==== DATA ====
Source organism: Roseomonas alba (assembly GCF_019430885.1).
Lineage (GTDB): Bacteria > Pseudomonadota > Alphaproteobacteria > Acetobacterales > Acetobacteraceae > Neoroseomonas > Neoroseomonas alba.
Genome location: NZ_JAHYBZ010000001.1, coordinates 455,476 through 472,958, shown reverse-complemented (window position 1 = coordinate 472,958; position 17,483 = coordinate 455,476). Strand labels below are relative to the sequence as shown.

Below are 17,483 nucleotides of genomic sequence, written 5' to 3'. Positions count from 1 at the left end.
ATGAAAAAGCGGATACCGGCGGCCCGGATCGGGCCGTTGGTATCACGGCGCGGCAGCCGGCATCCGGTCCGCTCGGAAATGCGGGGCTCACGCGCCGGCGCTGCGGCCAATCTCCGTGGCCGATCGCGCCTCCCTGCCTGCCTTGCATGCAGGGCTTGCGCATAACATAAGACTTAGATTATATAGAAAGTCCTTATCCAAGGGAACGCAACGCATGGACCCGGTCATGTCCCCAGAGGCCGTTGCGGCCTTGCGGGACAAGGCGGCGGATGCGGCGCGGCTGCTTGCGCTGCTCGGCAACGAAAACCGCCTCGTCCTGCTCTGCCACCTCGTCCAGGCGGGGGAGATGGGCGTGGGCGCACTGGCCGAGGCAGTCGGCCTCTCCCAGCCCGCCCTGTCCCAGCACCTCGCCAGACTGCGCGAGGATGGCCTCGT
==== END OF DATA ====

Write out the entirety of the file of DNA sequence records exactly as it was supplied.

Source organism: Roseomonas alba (assembly GCF_019430885.1).
Lineage (GTDB): Bacteria > Pseudomonadota > Alphaproteobacteria > Acetobacterales > Acetobacteraceae > Neoroseomonas > Neoroseomonas alba.
Genome location: NZ_JAHYBZ010000001.1, coordinates 455,476 through 472,958, shown reverse-complemented (window position 1 = coordinate 472,958; position 17,483 = coordinate 455,476). Strand labels below are relative to the sequence as shown.

Below are 17,483 nucleotides of genomic sequence, written 5' to 3'. Positions count from 1 at the left end.
ATGAAAAAGCGGATACCGGCGGCCCGGATCGGGCCGTTGGTATCACGGCGCGGCAGCCGGCATCCGGTCCGCTCGGAAATGCGGGGCTCACGCGCCGGCGCTGCGGCCAATCTCCGTGGCCGATCGCGCCTCCCTGCCTGCCTTGCATGCAGGGCTTGCGCATAACATAAGACTTAGATTATATAGAAAGTCCTTATCCAAGGGAACGCAACGCATGGACCCGGTCATGTCCCCAGAGGCCGTTGCGGCCTTGCGGGACAAGGCGGCGGATGCGGCGCGGCTGCTTGCGCTGCTCGGCAACGAAAACCGCCTCGTCCTGCTCTGCCACCTCGTCCAGGCGGGGGAGATGGGCGTGGGCGCACTGGCCGAGGCAGTCGGCCTCTCCCAGCCCGCCCTGTCCCAGCACCTCGCCAGACTGCGCGAGGATGGCCTCGT